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Senate Urged to Release Torture Report

Senate Urged to Release Torture Report

There is a new campaign out there on the one year anniversary of the take-down of Osama Bin Laden claiming that his killing resulted from the success of the Bush torture program.

America’s former torturer-in-chief Jose Rodriguez has written a book and was selling it and this argument on ‘enhanced interrogation techniques’ (EITs) on 60 Minutes last Sunday.

According to Rodriguez, high-value detainees were not cooperative and resisted CIA interrogation when they arrived. As this story goes, after the CIA subjected them to EITs, the detainees became cooperative and started answering questions.

Except they didn’t. Rodriguez in his book mentions numerous times that even after rendering the high-value detainees “complicit” through EITs, the CIA still didn’t get all the answers they wanted.

Professional interrogators who have actually interrogated high-value detainees (unlike Rodriguez) say that threats and pain can actually render those detainees more resistant and make an interrogation more likely to fail.

In real life, professional interrogators use non-coercive interrogation methods with high-value detainees and get the reliable, actionable information they’re after, without torturing or abusing anyone (hear them in the video below). And in real life, EITs and torture get you false information. The false link between Saddam Hussein and al Qaeda, a major motivation for the war in Iraq, came largely from interrogations that involved torture.

Winston Churchill, in Britain’s ‘darkest hour’, did not allow the practice of torture — because it did not work and because it could backfire.

The Senate investigation into the CIA Torture program [PDF] has this to say about Rodriguez:

The roots of the UBL operation stretch back nearly a decade and involve hundreds, perhaps thousands, of intelligence professionals who worked non-stop to connect and analyze many fragments of information, eventually leading the United States to Usama Bin Laden’s location in Abbottabad, Pakistan. The suggestion that the operation was carried out based on information gained through the harsh treatment of CIA detainees is not only inaccurate, it trivializes the work of individuals across multiple U.S. agencies that led to UBL and the eventual operation.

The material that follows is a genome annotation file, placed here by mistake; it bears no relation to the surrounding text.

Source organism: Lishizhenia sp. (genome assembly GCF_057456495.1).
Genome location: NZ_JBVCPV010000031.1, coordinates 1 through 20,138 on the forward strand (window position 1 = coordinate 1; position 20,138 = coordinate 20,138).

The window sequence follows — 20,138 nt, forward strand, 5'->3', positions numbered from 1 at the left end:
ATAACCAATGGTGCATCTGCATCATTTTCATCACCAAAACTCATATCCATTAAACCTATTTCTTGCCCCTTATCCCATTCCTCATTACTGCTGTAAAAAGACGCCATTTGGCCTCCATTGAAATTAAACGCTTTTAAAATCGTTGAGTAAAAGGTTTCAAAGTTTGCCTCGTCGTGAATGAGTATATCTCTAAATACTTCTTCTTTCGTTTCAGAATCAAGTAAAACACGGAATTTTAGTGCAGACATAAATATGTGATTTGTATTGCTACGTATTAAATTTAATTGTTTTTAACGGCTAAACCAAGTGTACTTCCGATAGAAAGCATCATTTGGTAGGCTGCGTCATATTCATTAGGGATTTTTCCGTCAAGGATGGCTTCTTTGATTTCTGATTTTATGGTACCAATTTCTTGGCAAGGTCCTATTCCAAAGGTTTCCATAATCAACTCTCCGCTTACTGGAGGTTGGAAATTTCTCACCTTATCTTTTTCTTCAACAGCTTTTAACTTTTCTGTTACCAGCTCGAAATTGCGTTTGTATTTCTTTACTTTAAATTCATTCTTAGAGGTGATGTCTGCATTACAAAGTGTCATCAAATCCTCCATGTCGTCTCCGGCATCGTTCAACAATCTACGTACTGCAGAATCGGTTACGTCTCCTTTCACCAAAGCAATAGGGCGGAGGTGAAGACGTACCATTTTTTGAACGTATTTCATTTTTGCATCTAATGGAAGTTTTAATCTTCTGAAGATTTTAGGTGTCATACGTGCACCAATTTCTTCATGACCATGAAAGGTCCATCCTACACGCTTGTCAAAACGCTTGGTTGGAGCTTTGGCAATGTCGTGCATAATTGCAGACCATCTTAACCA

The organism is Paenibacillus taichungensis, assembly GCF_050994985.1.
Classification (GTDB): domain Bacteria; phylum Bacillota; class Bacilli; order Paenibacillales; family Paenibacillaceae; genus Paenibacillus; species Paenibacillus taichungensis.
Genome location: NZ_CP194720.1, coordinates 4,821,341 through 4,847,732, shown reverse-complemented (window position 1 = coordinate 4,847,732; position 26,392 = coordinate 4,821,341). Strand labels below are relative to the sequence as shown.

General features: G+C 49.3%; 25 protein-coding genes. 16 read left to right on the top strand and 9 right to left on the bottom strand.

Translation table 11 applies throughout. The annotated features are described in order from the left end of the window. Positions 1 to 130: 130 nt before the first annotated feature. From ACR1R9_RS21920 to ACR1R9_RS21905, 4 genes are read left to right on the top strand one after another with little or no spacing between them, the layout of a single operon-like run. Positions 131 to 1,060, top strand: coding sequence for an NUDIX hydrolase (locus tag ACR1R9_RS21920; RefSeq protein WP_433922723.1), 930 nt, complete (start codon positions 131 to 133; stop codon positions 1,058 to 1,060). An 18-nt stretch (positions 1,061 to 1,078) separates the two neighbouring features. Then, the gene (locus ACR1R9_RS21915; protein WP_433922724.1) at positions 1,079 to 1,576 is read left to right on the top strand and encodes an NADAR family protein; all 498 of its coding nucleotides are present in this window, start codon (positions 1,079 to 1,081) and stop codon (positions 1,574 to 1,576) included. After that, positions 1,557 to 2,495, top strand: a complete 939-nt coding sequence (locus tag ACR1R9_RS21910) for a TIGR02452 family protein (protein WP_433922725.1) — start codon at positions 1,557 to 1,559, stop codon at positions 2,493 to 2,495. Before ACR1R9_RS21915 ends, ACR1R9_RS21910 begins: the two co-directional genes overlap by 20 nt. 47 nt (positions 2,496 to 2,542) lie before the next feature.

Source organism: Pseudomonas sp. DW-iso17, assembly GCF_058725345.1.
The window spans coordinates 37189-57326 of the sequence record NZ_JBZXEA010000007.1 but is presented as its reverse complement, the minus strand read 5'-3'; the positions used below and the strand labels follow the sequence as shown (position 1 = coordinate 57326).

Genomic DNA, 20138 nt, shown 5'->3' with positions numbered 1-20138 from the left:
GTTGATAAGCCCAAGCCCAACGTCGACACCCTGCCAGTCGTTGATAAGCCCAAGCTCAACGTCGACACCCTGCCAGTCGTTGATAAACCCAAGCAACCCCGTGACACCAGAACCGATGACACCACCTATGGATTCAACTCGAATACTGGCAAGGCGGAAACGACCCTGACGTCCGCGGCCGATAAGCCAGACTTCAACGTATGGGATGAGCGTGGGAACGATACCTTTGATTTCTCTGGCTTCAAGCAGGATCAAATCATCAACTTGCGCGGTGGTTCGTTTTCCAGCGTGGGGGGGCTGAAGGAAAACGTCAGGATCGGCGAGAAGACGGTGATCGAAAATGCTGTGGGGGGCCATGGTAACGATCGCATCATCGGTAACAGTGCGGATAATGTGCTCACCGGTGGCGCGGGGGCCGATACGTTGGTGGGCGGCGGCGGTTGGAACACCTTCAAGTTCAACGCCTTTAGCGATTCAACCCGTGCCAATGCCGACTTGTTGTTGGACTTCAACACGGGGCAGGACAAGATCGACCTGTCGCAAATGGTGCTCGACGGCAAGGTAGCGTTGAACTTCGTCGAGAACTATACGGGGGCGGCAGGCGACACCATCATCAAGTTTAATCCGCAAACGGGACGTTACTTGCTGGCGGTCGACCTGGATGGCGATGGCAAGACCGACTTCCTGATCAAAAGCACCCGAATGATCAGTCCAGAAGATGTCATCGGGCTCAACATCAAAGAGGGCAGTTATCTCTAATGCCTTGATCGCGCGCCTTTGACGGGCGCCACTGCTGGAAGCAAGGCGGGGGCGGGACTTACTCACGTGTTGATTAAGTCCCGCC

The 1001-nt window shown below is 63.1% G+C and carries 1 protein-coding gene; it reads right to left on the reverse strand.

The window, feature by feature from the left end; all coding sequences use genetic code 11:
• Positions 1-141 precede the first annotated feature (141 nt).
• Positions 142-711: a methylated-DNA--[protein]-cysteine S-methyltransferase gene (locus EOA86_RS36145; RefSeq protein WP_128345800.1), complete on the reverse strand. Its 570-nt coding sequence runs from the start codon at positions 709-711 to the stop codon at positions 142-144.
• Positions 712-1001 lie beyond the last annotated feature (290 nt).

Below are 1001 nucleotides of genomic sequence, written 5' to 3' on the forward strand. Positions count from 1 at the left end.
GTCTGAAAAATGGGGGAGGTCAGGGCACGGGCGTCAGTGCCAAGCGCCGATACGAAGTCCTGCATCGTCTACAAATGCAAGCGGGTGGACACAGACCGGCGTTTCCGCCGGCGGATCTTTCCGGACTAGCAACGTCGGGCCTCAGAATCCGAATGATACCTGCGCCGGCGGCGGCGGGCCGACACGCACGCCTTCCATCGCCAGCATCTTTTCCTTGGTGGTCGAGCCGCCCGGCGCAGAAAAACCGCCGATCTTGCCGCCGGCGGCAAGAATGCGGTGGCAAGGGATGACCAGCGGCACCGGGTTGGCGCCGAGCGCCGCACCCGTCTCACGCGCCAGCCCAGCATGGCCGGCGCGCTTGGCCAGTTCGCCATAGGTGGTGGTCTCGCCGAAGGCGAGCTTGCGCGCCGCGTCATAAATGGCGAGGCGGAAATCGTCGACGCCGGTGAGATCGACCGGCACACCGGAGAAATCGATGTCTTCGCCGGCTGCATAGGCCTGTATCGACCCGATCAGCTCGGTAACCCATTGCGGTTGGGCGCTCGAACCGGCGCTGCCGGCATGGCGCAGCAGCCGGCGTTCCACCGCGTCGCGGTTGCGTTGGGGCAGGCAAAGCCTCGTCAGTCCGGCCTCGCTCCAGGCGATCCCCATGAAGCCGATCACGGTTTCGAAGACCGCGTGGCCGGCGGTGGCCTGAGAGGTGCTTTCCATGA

We are also troubled by Mr. Rodriguez’s statements justifying the destruction of video tapes documenting the use of coercive interrogation techniques as “just getting rid of some ugly visuals.” His decision to order the destruction of the tapes was in violation of instructions from CIA and White House lawyers, illustrates a blatant disregard for the law, and unnecessarily caused damage to the CIA’s reputation.

Kyle “Dusty” Foggo, then Executive Director of the CIA, wrote in an e-mail that Rodriguez thought “the heat from destroying is nothing compared to what it would be if the tapes ever got into public domain – he said that out of context they would make us look terrible; it would be ‘devastating’ to us.”

Rodriguez is going around saying what he did was not torture, yet he destroyed the very evidence which would prove his supposed point. How convenient.

The producers of the soft focus 60 Minutes piece actually admit that what Rodriguez did was as bad as the Nazis and the Khmer Rouge, but they just wanted him to give ‘his side of the story.’ Senator Dianne Feinstein reacted to 60 Minutes giving him a platform where he could brag about his order to destroy videotapes by saying that this “illustrates a blatant disregard for the law.” Which rather begs the question as to why he hasn’t been arrested, and indeed why the Obama administration has given all those who allowed torture a free pass.

Romney supports EIT (torture) and the pushback from Cheney,  and Rodriguez and their pals is not going to stop. Banished and denounced by Obama though torture was, it could still come back and this is why there is a call for the Senate to publish the full report on the CIA’s torture program, with as few redactions as possible, and comprehensively debunk people like them.

This is the Senate Select Committee on Intelligence (SSCI) three-year long review, a 4,000-page report of the CIA’s post-September 11 detention and interrogation practices.

Support Amnesty International, Human Rights First and many others in calling for the full report to be released here or here.

Watch experts explain why ‘Torture is Counterproductive’ in this report from Human Rights First:

Related stories:

Wanted: Torturer – Join Our Small But Enthusiastic Team

American Torture: 40 Years in Solitary

Ten Years of Guantanamo: One of the Prison’s First Detainees Breaks His Silence

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41 comments

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8:09PM PDT on May 6, 2012

@ Stephanie D.. “Sad truth about the world is that enemies can be an ugly reality” The sad truth is that America has made many enemies by its own actions, attacking other countries or the CIA overthrowing their chosen governments and installing dictatorships. Let’s finally cut the crap about “the good guys” [us] fighting “the bad guys”.[the people we have decided to bully on behalf of corporate ‘interests’]. The US is a rogue nation, now with an official policy of torture of captives and that is common knowledge in the world. Live with it.